After more than half a century of communist rule and economic sanctions, it’s no wonder that gasoline shortages are a persistent problem in Cuba. Of course, with fuel prices rising again in the United States, the situation isn’t entirely favorable here either, making alternatives to driving even more appealing. It’s therefore ironic on multiple levels that a Cuban restaurant in Phoenix is operating inside a gas station that just happens to be along the light rail line. As improbable as that combination of characteristics may sound, it can be found at Cubanitas Kitchen.
Cubanitas is situated in a gas station convenience store at Washington and 30th streets on the east side of Phoenix. Due to the long distances between stations in this mostly industrial area, the nearest light rail platforms are found at 24th Street, three quarters of a mile to the west. Customers coming without a car and making a rare visit to a gas station should be prepared for a bit of a walk, a transfer to the Washington Street bus, or a short bike ride. Those choosing the last option should be warned that the gas station has no bike rack – just some random posts.
Upon arrival at the gas station, currently operating under the “76” brand, it may be confusing to see a big sign saying “Taqueria la Condesa” on the exterior. That’s the old restaurant tenant at this location. Indications of a change are found in the Cubanitas food truck, which is often parked in the lot outside, and a small sandwich board sign outside the entrance to the Kwik Corner convenience store. Enter through the doors near that sign and proceed through the store to a back room with seating and a counter. That’s where Cubanitas Kitchen can be found.
As would be expected with a gas station restaurant, the decor is sparse, but Cubanitas still manages a bit of warmth in terms of the colorful tables and a neon sign proclaiming the restaurant’s name. Customers order at the counter from overhead menus listing regularly offered items and a chalkboard with added daily specials. Customers may then choose to visit the adjacent Kwik Corner to purchase a beverage before finding a seat in the dining area.The food is prepared fresh with green bananas being visibly peeled in response to a new order.
Cuban tacos with ropa vieja and a side of congris
Those plantains are featured as small crisp chips called “chicharritas” served as a side with many on the entrees, but they’re also available cut thicker and fried as tostones, a strong choice as either an appetizer or a side, especially when dipped in the accompanying sauce of garlic and olive oil. A benchmark dish for any Cuban restaurant is ropa vieja, shredded beef that derives its name from its resemblance to “old clothes.” Cubanitas’ version comes with plenty of bell pepper and onion. Like most of the food here, it is gently seasoned but not overtly spicy.
The ropa vieja is available in a plated entree with chicharittas and congris, a mixture of rice and black beans simmered with bay leaves and sofrito made from onions, peppers, cilantro, and garlic. It can also be pressed between slices of bread as a sandwich or used as a filling for Cuban tacos, a nod to the restaurant’s prior identity as a taqueria. The tacos are hefty and hearty with plenty of beef, pork, or chicken served in large tortillas with cilantro, lettuce,and a mild chipotle sauce. Packets of Tapatio sauce are provided for customers who want added heat.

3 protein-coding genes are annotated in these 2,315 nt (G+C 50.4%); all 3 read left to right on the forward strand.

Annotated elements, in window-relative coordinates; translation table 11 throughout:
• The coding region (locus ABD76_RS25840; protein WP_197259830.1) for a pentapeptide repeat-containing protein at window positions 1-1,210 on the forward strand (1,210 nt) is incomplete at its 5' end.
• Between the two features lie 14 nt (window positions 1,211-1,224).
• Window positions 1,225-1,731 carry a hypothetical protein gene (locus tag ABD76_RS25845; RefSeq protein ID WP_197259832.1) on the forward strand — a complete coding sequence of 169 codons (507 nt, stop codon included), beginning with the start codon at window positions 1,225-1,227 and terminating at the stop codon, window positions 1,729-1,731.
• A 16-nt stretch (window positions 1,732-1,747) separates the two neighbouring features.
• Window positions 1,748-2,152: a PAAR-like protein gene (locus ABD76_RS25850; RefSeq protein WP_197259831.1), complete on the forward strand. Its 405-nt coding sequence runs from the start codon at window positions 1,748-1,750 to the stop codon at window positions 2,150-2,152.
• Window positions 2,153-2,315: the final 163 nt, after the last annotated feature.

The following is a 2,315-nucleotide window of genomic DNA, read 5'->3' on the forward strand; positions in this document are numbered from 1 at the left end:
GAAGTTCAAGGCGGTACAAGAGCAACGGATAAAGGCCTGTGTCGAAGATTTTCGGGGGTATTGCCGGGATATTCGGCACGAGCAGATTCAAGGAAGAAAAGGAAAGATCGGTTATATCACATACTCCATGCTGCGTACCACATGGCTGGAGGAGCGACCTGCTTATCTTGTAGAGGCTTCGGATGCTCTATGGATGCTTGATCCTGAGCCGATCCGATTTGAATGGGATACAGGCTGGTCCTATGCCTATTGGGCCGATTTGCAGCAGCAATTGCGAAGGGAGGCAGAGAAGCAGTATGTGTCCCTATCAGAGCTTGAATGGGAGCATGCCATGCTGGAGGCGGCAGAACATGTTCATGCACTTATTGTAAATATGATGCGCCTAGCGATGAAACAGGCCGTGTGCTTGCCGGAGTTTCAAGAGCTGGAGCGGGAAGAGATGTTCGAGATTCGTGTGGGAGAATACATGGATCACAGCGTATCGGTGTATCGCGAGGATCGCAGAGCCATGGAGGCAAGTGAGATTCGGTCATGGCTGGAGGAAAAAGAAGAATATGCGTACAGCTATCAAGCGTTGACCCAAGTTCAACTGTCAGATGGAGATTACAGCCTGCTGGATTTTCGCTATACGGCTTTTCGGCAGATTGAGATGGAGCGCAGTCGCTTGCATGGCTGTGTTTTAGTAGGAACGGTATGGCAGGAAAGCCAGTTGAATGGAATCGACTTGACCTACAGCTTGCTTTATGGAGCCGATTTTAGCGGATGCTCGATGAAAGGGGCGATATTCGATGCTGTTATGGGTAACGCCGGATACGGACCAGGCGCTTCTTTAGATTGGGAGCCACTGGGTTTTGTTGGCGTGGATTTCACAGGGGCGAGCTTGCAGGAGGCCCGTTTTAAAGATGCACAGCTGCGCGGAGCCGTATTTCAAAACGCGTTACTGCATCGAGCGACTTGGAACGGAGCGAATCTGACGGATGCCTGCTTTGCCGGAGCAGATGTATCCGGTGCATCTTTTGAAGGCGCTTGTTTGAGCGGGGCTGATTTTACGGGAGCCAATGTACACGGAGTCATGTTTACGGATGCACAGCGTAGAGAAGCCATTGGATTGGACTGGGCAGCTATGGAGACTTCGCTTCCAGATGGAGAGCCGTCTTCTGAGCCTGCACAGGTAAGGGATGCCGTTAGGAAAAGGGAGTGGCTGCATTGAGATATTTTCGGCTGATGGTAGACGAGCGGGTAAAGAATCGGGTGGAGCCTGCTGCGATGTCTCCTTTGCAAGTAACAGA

The same four meats — ropa vieja, steak, pork, and chicken – can each be the centerpiece of an entree plate, the filling for a sandwich or tacos, or a topping for a congris bowl, a lunch special that offers a choice of protein served over rice and beans with peppers and onions. Of course, another expected signature item is a classic Cuban sandwich, which combines both roast pork and ham with pickles, mustard, and Swiss cheese. When the bread is pressed, the contents meld together harmoniously. Crinkle cut fries are served with all of the sandwiches.
While these sandwiches and plates occupy the permanent menu overhead, the chalkboard adds more items. While they are generally classified as breakfast food, they’re available throughout the day. Choices include breakfast sandwiches or wraps with eggs; however, the croquetas are a Cuban specialty worth trying. They’re essentially fritters filled with minced ham, coated with breadcrumbs, and then fried. The papas rellenas are a similar concept that incorporates a ground beef core surrounded by an outer spherical layer of mashed potatoes.
Both the croquetas and the papas rellenas are equally good as a snack or an appetizer. At the other end of a typical meal’s chronological sequence, Cubanitas also features several desserts. Arroz con leche and flan are among the classic choices with the latter sometimes available in variations like guava that add a layer of tropical fruit beneath the caramel and custard. The most recent addition to the dessert menu is something called “mani.” Big enough to share, it’s a soft, buttery bar made from peanut butter, milk, and sugar with bits of hazelnuts and almonds.
The sole drink offered by Cubanitas Kitchen per se is a milkshake that can be given a tropical flavor with fruit such as mango or guava. Otherwise, beverage selections in bottles and cans are found in the refrigerated cases of the attached convenience store. Although Kwik Corner sells beer, the establishment is not licensed for on-premises consumption. Cuban gas supplies come and go like the on-and-off again relaxation of sanctions under different U.S. administrations. Even if it’s hard to buy gas in Cuba, it’s easy to enjoy Cuban food in this Phoenix gas station.
3001 E. Washington St., Phoenix AZ 85034